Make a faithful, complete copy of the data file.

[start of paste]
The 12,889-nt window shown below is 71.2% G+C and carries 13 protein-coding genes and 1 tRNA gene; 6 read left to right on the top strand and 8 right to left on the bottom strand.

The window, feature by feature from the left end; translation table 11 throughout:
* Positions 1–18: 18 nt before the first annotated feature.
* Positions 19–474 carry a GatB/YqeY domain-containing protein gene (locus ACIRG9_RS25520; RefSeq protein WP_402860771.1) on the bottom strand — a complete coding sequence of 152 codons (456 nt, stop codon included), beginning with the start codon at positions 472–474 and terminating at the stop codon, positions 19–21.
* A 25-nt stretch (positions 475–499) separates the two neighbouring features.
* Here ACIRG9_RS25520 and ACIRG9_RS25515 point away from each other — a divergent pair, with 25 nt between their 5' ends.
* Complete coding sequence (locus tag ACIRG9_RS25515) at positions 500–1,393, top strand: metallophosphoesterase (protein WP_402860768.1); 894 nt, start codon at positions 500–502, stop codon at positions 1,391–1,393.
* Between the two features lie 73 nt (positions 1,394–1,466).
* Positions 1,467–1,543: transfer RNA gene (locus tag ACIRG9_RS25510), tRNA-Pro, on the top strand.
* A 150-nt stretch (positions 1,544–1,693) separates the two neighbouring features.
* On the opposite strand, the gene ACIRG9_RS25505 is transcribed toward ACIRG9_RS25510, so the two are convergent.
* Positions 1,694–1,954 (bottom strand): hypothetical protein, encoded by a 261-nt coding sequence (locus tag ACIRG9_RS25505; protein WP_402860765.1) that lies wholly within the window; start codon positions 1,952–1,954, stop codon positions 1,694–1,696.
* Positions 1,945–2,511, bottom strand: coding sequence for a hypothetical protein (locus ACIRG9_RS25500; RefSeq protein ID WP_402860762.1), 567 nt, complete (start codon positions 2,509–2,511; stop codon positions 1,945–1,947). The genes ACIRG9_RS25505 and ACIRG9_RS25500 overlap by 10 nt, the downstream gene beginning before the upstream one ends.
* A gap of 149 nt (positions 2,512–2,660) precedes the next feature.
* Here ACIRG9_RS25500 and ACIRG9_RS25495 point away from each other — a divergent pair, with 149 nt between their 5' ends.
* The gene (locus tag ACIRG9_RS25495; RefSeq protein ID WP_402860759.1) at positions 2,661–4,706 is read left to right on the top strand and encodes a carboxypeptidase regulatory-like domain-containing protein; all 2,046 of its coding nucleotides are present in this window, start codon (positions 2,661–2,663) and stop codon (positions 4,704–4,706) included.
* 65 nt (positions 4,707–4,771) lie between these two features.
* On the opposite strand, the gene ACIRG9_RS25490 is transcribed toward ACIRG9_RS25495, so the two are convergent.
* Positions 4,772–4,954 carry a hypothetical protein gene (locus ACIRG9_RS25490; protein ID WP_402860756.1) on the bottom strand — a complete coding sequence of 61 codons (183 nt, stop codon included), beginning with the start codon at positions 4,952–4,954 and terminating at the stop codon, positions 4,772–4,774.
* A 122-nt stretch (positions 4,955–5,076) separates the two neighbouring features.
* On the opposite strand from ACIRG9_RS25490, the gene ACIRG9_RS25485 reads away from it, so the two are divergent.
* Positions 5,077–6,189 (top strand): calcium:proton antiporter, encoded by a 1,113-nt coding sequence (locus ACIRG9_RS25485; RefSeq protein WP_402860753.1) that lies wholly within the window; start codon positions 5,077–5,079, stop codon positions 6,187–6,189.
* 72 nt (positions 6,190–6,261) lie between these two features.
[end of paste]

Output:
The 12,889-nt window shown below is 71.2% G+C and carries 13 protein-coding genes and 1 tRNA gene; 6 read left to right on the top strand and 8 right to left on the bottom strand.

The window, feature by feature from the left end; translation table 11 throughout:
* Positions 1–18: 18 nt before the first annotated feature.
* Positions 19–474 carry a GatB/YqeY domain-containing protein gene (locus ACIRG9_RS25520; RefSeq protein WP_402860771.1) on the bottom strand — a complete coding sequence of 152 codons (456 nt, stop codon included), beginning with the start codon at positions 472–474 and terminating at the stop codon, positions 19–21.
* A 25-nt stretch (positions 475–499) separates the two neighbouring features.
* Here ACIRG9_RS25520 and ACIRG9_RS25515 point away from each other — a divergent pair, with 25 nt between their 5' ends.
* Complete coding sequence (locus tag ACIRG9_RS25515) at positions 500–1,393, top strand: metallophosphoesterase (protein WP_402860768.1); 894 nt, start codon at positions 500–502, stop codon at positions 1,391–1,393.
* Between the two features lie 73 nt (positions 1,394–1,466).
* Positions 1,467–1,543: transfer RNA gene (locus tag ACIRG9_RS25510), tRNA-Pro, on the top strand.
* A 150-nt stretch (positions 1,544–1,693) separates the two neighbouring features.
* On the opposite strand, the gene ACIRG9_RS25505 is transcribed toward ACIRG9_RS25510, so the two are convergent.
* Positions 1,694–1,954 (bottom strand): hypothetical protein, encoded by a 261-nt coding sequence (locus tag ACIRG9_RS25505; protein WP_402860765.1) that lies wholly within the window; start codon positions 1,952–1,954, stop codon positions 1,694–1,696.
* Positions 1,945–2,511, bottom strand: coding sequence for a hypothetical protein (locus ACIRG9_RS25500; RefSeq protein ID WP_402860762.1), 567 nt, complete (start codon positions 2,509–2,511; stop codon positions 1,945–1,947). The genes ACIRG9_RS25505 and ACIRG9_RS25500 overlap by 10 nt, the downstream gene beginning before the upstream one ends.
* A gap of 149 nt (positions 2,512–2,660) precedes the next feature.
* Here ACIRG9_RS25500 and ACIRG9_RS25495 point away from each other — a divergent pair, with 149 nt between their 5' ends.
* The gene (locus tag ACIRG9_RS25495; RefSeq protein ID WP_402860759.1) at positions 2,661–4,706 is read left to right on the top strand and encodes a carboxypeptidase regulatory-like domain-containing protein; all 2,046 of its coding nucleotides are present in this window, start codon (positions 2,661–2,663) and stop codon (positions 4,704–4,706) included.
* 65 nt (positions 4,707–4,771) lie between these two features.
* On the opposite strand, the gene ACIRG9_RS25490 is transcribed toward ACIRG9_RS25495, so the two are convergent.
* Positions 4,772–4,954 carry a hypothetical protein gene (locus ACIRG9_RS25490; protein ID WP_402860756.1) on the bottom strand — a complete coding sequence of 61 codons (183 nt, stop codon included), beginning with the start codon at positions 4,952–4,954 and terminating at the stop codon, positions 4,772–4,774.
* A 122-nt stretch (positions 4,955–5,076) separates the two neighbouring features.
* On the opposite strand from ACIRG9_RS25490, the gene ACIRG9_RS25485 reads away from it, so the two are divergent.
* Positions 5,077–6,189 (top strand): calcium:proton antiporter, encoded by a 1,113-nt coding sequence (locus ACIRG9_RS25485; RefSeq protein WP_402860753.1) that lies wholly within the window; start codon positions 5,077–5,079, stop codon positions 6,187–6,189.
* 72 nt (positions 6,190–6,261) lie between these two features.